Electricity

ACER urges TSOs to make 70% of cross-border power transmission capacity available by end-2025

ACER-urges-TSOs-make-70-cross-border-power-transmission-capacity-available-2025

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April 15, 2024

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Published:

April 15, 2024

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The EU Agency for the Cooperation of Energy Regulators – ACER said most member states are far below the target for available cross-border electricity trading. The 70% level becomes obligatory at the end of 2025.

The European Parliament and European Commission need to be aware of the need for power grid operators to maximize the electricity transmission capacity that they make available for cross-border trading, according to the European Union Agency for the Cooperation of Energy Regulators (ACER).

In an opinion document addressed to the two institutions, it highlighted the urgency for power transmission system operators (TSOs) to meet their obligation of making 70% of transmission capacity available for cross-border electricity trading by the end of 2025. ACER pointed to the delays and the many necessary steps to align with the rule.

The 70% level is needed to achieve the ambitious political objectives for renewables, the agency stressed.

Electricity transmission capacity connects Europe’s markets, benefits consumers

Transmission capacity is essential for the cross-border trade of electricity, and TSOs need to deliver their maximum, ACER said. The EU introduced the 70% rule in 2019 as countries failed to make sufficient capacity available fast enough.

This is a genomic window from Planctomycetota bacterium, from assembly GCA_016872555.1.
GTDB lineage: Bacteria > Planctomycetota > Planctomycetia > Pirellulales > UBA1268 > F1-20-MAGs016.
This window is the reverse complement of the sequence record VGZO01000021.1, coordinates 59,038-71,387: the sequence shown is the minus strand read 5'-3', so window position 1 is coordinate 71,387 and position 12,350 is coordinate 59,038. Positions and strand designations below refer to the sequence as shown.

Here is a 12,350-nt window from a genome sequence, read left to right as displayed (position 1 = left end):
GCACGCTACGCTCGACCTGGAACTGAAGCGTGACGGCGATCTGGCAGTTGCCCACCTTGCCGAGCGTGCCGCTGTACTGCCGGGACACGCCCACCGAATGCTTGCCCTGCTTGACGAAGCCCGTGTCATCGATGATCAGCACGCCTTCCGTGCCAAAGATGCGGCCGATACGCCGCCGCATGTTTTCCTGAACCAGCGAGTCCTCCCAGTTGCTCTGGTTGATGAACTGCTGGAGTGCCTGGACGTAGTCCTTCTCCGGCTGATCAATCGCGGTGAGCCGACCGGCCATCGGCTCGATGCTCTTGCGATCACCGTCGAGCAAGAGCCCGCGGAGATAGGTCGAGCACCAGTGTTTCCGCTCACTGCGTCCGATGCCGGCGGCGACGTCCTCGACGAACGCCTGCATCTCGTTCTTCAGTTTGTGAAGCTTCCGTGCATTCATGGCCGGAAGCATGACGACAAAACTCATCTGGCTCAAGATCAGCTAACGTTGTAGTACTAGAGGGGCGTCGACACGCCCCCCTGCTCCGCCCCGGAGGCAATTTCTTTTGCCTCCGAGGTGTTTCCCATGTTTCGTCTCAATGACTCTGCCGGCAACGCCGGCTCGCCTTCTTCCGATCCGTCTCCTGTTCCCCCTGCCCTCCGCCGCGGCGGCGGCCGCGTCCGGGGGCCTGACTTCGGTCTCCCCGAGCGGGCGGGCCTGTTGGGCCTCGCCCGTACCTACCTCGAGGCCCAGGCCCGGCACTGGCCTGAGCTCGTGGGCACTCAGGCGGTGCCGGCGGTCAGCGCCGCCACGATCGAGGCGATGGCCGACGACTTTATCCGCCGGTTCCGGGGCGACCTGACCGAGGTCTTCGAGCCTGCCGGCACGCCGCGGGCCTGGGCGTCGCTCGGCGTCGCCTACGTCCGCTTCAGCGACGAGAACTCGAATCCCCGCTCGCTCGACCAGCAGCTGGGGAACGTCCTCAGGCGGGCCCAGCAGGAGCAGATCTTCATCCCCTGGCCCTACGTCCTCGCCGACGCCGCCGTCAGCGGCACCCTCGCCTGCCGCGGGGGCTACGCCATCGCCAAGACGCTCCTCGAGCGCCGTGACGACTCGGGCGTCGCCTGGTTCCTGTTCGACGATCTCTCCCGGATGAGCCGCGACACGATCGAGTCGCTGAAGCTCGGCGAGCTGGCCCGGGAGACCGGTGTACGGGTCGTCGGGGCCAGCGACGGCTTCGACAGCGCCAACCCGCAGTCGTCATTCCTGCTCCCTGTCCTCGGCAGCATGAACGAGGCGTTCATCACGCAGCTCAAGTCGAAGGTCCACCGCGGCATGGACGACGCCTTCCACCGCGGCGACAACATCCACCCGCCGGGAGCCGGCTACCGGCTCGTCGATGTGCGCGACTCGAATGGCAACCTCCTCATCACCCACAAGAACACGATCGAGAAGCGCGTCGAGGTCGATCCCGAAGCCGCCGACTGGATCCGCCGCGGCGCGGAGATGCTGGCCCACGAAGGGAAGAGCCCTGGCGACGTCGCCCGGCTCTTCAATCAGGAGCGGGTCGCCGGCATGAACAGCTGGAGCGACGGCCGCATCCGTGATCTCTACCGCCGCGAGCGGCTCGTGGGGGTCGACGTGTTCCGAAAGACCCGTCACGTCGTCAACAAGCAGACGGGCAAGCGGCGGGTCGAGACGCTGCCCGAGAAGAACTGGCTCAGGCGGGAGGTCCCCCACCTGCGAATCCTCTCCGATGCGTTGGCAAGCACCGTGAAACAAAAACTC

The remaining maximum amount of 30% can account for reliability margins, loop flows and internal flows on each critical network element with contingency

The minimum threshold is from the Electricity Regulation. It is envisaged to mitigate the discrimination of cross-zonal trades in favour of domestic trades. ACER said the 70% rule became a key tool in the progress of EU electricity market integration. The regulation further specifies that the remaining maximum amount of 30% can account for reliability margins, loop flows and internal flows on each critical network element with contingency.

Available cross-border capacity was mostly at 30% to 50% in 2022

ACER published in July its yearly market monitoring report on cross-zonal capacities and the minimum 70% margin available for cross-zonal trade, also known as MACZT, for 2022. Most member states in highly meshed areas of the power grid made available on average 30% to 50% for certain network elements. It means that with some exceptions, the target to be able to guarantee a MACZT of 70% is still far away.

In parallel, the costs of managing grid congestions in the EU exceeded EUR 4 billion in 2022. For example, the expected 300 GW of offshore
wind to be installed in the EU by 2050 will require an integrated market with sufficient capacity to reach demand centers across the bloc.

Maximizing grid capacity refers not just to the physical grid (high voltage lines) but also to the commercial capacity, which TSOs make available for trading with neighbours.

The 70% requirement is a pre-requisite for the energy transition, it enhances the security of electricity supply by optimizing the use of the existing grid and mitigates prices and price volatility, the document reads. ACER also said it provides the market with much needed flexibility.

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